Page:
10 Classic Country Albums Turning 50 This Year

From Johnny Cash's 'At Folsom Prison' to Dolly Parton's 'Just Because I'm a Woman'

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Willie Nelson, 'Good Times'

Willie Nelson, 'Good Times'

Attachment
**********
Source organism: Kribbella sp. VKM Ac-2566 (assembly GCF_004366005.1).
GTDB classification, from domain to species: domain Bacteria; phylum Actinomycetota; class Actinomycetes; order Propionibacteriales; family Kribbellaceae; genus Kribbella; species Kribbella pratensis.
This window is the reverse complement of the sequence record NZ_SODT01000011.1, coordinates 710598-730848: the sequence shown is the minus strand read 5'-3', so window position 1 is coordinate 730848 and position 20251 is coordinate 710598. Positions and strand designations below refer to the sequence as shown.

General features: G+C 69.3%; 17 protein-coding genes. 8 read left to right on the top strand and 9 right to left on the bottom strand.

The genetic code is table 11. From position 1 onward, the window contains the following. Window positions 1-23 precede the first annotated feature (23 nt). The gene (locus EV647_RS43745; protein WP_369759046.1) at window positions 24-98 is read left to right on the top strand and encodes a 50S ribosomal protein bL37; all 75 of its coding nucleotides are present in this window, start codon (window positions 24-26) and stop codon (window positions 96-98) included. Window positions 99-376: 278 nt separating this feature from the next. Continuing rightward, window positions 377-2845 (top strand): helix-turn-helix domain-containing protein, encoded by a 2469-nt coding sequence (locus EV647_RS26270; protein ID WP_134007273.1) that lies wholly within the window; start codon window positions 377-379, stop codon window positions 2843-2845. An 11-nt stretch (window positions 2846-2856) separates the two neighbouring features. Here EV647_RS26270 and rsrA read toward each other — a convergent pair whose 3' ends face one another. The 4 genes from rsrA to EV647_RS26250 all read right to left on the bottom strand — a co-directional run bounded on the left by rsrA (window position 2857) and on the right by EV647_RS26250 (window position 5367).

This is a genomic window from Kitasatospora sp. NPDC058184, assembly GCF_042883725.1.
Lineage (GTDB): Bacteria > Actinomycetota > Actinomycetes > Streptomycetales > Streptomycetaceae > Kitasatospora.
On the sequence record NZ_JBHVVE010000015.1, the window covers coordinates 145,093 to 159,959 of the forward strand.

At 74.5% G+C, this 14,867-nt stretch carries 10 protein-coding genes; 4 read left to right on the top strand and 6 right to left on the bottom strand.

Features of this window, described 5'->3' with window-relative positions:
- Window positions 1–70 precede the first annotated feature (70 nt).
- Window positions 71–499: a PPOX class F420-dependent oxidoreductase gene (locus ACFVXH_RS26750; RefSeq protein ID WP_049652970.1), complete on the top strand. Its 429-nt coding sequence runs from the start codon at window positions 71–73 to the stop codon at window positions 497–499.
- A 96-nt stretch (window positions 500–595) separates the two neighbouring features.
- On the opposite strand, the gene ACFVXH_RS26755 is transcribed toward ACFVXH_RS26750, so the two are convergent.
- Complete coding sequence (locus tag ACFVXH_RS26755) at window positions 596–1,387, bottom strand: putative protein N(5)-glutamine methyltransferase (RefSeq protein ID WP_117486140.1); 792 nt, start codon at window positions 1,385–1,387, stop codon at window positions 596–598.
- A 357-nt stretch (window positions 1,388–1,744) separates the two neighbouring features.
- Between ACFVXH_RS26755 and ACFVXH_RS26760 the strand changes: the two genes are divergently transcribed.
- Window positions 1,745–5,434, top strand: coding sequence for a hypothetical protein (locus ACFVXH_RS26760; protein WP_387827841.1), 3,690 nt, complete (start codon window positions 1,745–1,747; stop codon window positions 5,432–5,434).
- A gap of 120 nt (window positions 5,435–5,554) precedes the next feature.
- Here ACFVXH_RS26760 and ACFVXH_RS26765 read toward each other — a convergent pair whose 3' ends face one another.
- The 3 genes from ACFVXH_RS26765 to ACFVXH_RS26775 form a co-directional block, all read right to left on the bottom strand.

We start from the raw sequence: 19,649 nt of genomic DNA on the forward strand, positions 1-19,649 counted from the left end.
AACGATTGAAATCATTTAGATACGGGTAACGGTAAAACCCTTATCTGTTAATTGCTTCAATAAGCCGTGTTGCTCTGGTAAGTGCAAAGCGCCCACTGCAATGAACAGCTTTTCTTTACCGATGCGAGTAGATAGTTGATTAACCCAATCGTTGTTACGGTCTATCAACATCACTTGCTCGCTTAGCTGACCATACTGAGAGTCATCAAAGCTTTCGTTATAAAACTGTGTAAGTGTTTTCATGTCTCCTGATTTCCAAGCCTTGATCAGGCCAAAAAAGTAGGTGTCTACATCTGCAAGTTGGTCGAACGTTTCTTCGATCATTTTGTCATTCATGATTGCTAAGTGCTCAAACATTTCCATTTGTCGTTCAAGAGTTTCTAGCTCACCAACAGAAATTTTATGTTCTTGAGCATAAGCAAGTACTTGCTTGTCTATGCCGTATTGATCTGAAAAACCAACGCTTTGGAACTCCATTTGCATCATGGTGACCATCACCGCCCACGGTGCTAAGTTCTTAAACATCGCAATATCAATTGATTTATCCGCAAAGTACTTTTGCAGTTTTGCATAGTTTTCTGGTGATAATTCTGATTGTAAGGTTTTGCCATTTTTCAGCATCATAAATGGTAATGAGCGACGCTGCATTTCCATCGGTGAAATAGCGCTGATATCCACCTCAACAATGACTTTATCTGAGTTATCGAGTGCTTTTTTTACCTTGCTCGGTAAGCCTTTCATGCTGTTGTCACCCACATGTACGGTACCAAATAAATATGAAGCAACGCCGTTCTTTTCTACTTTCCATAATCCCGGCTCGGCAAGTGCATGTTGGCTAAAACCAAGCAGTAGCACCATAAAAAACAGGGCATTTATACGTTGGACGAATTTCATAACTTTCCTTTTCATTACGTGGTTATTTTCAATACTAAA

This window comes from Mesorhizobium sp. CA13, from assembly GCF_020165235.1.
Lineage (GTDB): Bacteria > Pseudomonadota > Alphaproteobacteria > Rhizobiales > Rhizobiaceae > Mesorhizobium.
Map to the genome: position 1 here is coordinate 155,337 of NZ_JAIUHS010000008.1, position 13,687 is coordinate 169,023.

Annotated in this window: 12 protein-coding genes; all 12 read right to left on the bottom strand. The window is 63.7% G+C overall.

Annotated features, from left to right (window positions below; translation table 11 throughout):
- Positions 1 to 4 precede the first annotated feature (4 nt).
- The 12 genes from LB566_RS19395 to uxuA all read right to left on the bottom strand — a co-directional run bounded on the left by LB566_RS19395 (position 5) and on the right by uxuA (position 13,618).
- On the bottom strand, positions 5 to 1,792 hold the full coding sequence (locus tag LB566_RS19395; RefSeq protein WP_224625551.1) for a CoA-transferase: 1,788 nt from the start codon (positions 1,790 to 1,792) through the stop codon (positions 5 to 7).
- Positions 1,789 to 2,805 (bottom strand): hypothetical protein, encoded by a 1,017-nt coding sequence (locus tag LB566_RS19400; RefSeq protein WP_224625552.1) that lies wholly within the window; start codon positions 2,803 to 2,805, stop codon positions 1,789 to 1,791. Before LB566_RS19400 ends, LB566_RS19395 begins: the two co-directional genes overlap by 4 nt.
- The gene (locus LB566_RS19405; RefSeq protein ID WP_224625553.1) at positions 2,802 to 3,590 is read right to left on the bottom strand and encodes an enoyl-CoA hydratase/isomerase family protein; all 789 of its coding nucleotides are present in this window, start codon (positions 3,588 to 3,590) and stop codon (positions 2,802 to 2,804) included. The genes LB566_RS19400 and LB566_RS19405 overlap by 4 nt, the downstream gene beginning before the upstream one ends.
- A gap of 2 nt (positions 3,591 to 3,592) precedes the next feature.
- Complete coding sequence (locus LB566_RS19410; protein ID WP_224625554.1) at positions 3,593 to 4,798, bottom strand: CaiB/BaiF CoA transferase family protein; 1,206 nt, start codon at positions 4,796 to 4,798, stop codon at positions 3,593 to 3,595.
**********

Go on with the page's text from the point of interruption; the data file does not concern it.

This is a somewhat odd Willie album, but also a strong one that illustrates how Nashville sometimes cobbled together albums for acts, particularly ones like Nelson who weren't yet hitmakers. Side One finds Willie backed by a hushed acoustic rhythm section; Nelson originals like "December Day" come off spare and haunting. Side Two, meanwhile, includes numbers cut a few years earlier with choir and strings by Anita Kerr, arrangement choices that Nelson has complained about in the years since. The final decisions had been made not by Willie but by label boss Chet Atkins, so fair enough. On the other hand, those still-hushed Side Two tracks, including Nelson originals like "Did I Ever Love You," come off as haunted, even a little surreal. The backing vocals talk back to Nelson (sometimes they downright mock him), and the results reinforce the self-awareness and irony that are keys both to Nelson's songs and his angular vocal attack. 

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